Dressing the Part
Photos by David Stuck
Lions, tigers, ninjas, super heroes and crayons are just some of the characters that will be wandering the streets in celebration of Purim in a couple days.
“I’m very into themes,” said Rachel Lasson, who attended Ner Tamid’s Pre-Purim Carnival last weekend. She picks a theme each year for dressing up her family. Last year’s theme was “The Cat in the Hat.” This year’s theme is “Lions and tigers and bears, oh my!” and each of her children, Mali, Layla and Eitan, attended the carnival dressed as a different animal.
(Within the first hour of the party, the mane was off the lion, and the tiger had swapped her fur for leggings and a tunic.)
With activities such as bounce houses, potato sack races and obstacle courses set up all over the building on March 9, there was no shortage of fun for the young bears, kings and knights, who were escorted by their parents and grandparents. The same could be said for the Jewish Federation of Howard County’s Purim Palooza Carnival at Reservoir High School in Fulton, where hundreds of attendees — bedecked in fairy outfits, action hero get-ups and the ubiquitous animal costumes — made the event the federation’s largest of the year.
Community Purim events this coming weekend — the holiday, which commemorates the Jewish victory over a Persian decree thousands of years ago, begins Saturday night — will likewise feature costumed children of all ages, but Jewish tradition maintains that there’s actually a method to the madness. The fun and revelry, specifically of the costumed kind, emphasizes Purim’s key themes, even though you won’t find a commandment to wear costumes anywhere in the Scroll of Esther’s telling of the Purim story, explained Rabbi Elchonon Lisbon, director of Chabad of Park Heights.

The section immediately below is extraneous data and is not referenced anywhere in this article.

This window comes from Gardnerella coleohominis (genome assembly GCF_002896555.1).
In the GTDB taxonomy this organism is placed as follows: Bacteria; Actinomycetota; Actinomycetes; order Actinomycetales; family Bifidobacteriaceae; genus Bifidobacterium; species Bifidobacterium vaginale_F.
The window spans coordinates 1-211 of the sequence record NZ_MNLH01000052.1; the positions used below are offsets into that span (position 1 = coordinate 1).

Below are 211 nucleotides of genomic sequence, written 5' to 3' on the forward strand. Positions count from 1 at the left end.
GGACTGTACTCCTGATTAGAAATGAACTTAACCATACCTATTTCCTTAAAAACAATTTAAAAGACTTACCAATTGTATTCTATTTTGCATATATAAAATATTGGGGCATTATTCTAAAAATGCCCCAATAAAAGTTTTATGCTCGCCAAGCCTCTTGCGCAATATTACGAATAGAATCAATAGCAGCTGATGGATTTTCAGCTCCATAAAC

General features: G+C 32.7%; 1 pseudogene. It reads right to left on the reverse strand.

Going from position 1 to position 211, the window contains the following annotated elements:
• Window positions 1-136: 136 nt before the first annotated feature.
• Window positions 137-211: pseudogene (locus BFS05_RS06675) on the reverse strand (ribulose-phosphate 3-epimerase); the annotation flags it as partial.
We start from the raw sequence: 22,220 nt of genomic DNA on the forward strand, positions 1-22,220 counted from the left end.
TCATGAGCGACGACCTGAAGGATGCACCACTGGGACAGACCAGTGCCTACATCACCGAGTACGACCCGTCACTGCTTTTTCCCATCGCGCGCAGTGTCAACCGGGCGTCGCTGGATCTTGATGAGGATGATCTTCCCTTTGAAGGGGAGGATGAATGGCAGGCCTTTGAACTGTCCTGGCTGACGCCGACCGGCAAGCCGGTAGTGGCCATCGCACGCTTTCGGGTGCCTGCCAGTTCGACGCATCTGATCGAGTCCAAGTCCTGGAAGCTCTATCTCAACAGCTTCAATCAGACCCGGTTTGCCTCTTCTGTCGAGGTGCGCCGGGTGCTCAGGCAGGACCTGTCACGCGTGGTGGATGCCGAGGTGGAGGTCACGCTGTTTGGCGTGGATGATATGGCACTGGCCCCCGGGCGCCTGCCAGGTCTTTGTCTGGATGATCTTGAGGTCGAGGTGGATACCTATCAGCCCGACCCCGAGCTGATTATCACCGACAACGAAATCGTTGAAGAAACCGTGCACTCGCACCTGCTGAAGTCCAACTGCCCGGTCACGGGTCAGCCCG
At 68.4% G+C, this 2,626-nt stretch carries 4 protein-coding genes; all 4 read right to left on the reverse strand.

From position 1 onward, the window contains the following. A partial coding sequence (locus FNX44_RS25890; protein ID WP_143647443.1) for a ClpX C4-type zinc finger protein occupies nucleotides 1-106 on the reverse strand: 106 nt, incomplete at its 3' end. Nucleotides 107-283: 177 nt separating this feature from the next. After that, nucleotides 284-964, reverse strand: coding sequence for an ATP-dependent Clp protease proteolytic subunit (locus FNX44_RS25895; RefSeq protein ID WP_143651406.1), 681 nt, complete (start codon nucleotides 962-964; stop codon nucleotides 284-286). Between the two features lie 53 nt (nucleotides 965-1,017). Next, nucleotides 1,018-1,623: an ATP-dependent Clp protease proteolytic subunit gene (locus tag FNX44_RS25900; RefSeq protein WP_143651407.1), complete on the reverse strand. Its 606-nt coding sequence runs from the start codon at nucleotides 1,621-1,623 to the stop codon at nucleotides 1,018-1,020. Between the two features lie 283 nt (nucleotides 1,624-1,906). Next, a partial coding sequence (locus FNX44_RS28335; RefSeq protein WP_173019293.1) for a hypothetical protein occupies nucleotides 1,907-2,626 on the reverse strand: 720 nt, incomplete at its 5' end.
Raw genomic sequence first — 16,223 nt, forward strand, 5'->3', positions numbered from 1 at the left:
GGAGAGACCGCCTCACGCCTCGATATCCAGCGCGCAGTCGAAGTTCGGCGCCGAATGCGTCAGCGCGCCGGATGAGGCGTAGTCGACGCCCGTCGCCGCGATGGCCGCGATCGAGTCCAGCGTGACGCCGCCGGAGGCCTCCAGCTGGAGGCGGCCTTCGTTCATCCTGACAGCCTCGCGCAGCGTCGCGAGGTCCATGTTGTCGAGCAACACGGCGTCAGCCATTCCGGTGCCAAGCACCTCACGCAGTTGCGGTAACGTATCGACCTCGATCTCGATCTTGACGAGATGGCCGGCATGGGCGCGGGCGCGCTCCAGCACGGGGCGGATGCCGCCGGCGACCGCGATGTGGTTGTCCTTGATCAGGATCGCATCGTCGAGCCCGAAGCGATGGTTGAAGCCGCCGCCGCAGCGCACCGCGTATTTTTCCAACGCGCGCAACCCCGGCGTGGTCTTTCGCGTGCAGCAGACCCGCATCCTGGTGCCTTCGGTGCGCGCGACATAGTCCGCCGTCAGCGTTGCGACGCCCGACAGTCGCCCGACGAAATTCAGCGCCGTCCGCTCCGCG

“It’s consistent with the theme of the holiday,” said Lisbon, “which is the miraculous transformation of a day that could have meant utter tragedy and destruction to one of the most holy days on the Jewish calendar.”
Costumes allow people to present themselves as things they’re not in celebration of that transformation. In addition, said Lisbon, a major theme of the holiday is revealing that which had been earlier concealed: Mordechai, one of King Achashverosh’s advisers, told Queen Esther to hide her Jewish identity, but when the king offered Esther whatever she wanted, she revealed her identity to stop Haman’s plot to exterminate her people.
At the end of the story, Haman was hung from the very same gallows he built for Mordechai. So on Purim, every- thing is upside down or transformed, said Lisbon.
But the miracle of Purim is also celebrated by the specific mitzvahs outlined in the Scroll of Esther: giving gifts, known as shelach manot, to acquaintances, charity to the poor, publicly reading the scroll and enjoying a feast.
In the 16th century, the nature of the celebration began morphing into its modern costumed version, according to Rabbi Barry Freundel, a professor of Jewish studies at Towson University. Jews escaped German persecution by fleeing to Italy, namely the Padua region, where they were
introduced to Italian street fairs.
“Jews, for Purim, started doing their street festivals the same way as the Paduans did,” explained Freundel. “They dressed up in costumes.”
When one pious man asked his rabbi about whether or not their actions were violating Jewish law, the rabbi responded that Purim is a holy day and exceptions can be made, but the community could reassess the previous year’s festivities each year before Purim to make sure things didn’t get out of hand.
“Shortly thereafter there were all kinds of letters challenging this ruling, not having this ruling; it didn’t matter. It got into the culture, and forevermore the Paduan street festival makes its way into synagogues around Purim,” said Freundel.
The free choice of costumes, he said, is a direct effect of the street festivals and the sense of freedom to dress as you please.
Photos by Noam Lewis